All of my life, at least as far back as I can remember I’ve told stories. I’ve always been able to take two people and create a story about them, from the mundane to the elaborate. If you were to ask any of my friends from Kindergarten to 5th grade what they remembered the most about it, they would tell you it was my stories.
When I was entering high school my family moved from my small rural town that I’d spent my ENTIRE life in I stopped sharing my stories. Oh they were still there, only there were there for me alone as they helped me traverse the rocky road that was big city high school in the 80’s. I also took refuge in the little satellite library in my new neighborhood. It was there that I discovered the Gothic romances of Victoria Holt, and then the love stories of Harlequin, in fact I can still remember the ENTIRE plot and stories of my very first two HQN books. Books that if I ever find I’m buying. From there it was Brave the Wild Winds by Johanna Lindsey. Let me tell you that was an eye opener.
I’ve been hooked on romance stories ever since. So much that my stories changed, and were all romance based. My characters found true love as they traversed whatever my imagination came up with. I still never shared these stories with anyone. Not even my creative writing teacher.
Fast forward several years and I’m married and a story comes to me…one I want to share. So I tell my mother-in-law. She looked at me and told me I was stupid for wanting to write a story. I ignored her, and then quietly proceeded to write that story.
As I did, other characters and stories flooded my imagination. I suddenly had so many stories and not enough time to write them all down. Especially as I had two toddlers to chase. But every chance I got I wrote…and shared them with no one.
When my boys were 4 I went back to school for a degree in foreign language literature. This more than anything made the stories and people in my head come alive even more. This time I couldn’t NOT share them. So I did. With the one person I knew who loved reading as much as I did, only she wouldn’t tell me to stop. She was honest in if the story sucked or needed work. But more than that, she encouraged me to keep writing. My baby sister.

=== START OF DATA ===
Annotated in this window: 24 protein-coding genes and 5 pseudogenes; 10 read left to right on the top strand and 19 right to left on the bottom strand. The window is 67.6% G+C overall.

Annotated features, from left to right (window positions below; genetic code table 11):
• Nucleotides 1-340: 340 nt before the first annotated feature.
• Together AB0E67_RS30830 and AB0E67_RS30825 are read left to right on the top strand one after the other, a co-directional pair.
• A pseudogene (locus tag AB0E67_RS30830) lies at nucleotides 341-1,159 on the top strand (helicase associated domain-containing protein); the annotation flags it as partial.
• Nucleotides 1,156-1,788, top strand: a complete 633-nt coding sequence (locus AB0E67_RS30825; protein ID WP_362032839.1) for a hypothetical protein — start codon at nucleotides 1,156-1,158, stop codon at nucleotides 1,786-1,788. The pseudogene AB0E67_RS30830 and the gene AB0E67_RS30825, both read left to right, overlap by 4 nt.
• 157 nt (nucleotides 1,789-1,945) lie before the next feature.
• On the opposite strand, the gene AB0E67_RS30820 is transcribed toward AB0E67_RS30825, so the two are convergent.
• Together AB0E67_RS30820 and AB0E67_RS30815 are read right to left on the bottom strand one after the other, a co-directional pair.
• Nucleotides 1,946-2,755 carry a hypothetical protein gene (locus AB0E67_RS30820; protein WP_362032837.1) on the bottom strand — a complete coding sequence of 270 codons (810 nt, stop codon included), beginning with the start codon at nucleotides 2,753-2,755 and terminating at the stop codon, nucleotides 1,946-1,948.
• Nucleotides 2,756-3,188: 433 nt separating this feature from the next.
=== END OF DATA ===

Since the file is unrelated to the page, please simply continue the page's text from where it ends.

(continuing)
Slowly over the next several years, as more and more people asked me when I was going to start sharing my stories I thought I could. So I joined RWA, and then my local chapter, where I met my writing partner in crime, the other half of Kenzie MacLir, and I pitched my stories. And some one bought it, and then another person. And soon I had people I’d never met telling me they loved my stories.
I managed to get the most amazing literary agent, and things were looking up.
Then my personal world crashed…and in came the depression I’d battled off and on for most of my life. For the first time ever I couldn’t beat it. I’d watched it almost destroy so many women in my family I’d vowed that it wasn’t going to do that to me. But this time…this time it was beating me. And the words…they just stopped.
That was 18 months ago.
In that time I’ve had to battle for every single word as I had writing obligations. But new stories, new characters. They were all gone.
I did everything I could think of. I read books (so many books) but then I realized I wasn’t reading new authors or books. I was re-reading only. If I read a new book it was by an author on my keeper shelf. I stopped reviewing books.
Everything that made me me just stopped. I was just coasting through life. My husband noticed, my kids noticed, the friends I hadn’t let fall to the wayside noticed.
And then something amazing happened…
I went on a football recruiting trip with my oldest. We decided to drive instead of fly so we could see parts of the country we’ve never seen before. I looked at the map and the different routes we could take and settled on one. No interstate highways for us. It was all state and county roads. From Denver to Oklahoma City. We were going to drive through small town America. Places were FFA (Future Farmers of America) the 4H were the main clubs.
As I was driving, listening to country radio in these small towns, (places where there were no fast food restaurants) and where the oil companies delivered the gas to the farmers and where you shared the road with tractors and trucks. My mind wandered. It does this when you have no one to talk to, no social media to distract you, and the stories, the characters they suddenly were back.
I wanted to pull over and start writing…or wake up the teenage boy who told me “I’ll drive most of the way mom so you can write or whatever” and instead slept for 10 of the 12 hours we were driving. I didn’t…though I did stop at all the historical markers I saw.
I asked him if it would be okay if while he was doing his football stuff if I went back to the hotel and wrote…he said yes (but gave me that look) so I stayed and visited with parents from a part of the country where football is life. And I let the stories come.
When I got back to real life I wanted nothing more than to sit down and start writing, but I wasn’t able to as I came back in time for me to start going back to work full time. Getting my lesson plans in order, updating my class website, writing letters to parents. And looking at the calendar, knowing that in 2 weeks I will have 3 hours every day after school all to myself where I can sit and write.
And I’m so excited. Because these characters they are so flawed and aching for their shot at happiness that I can’t wait to write them.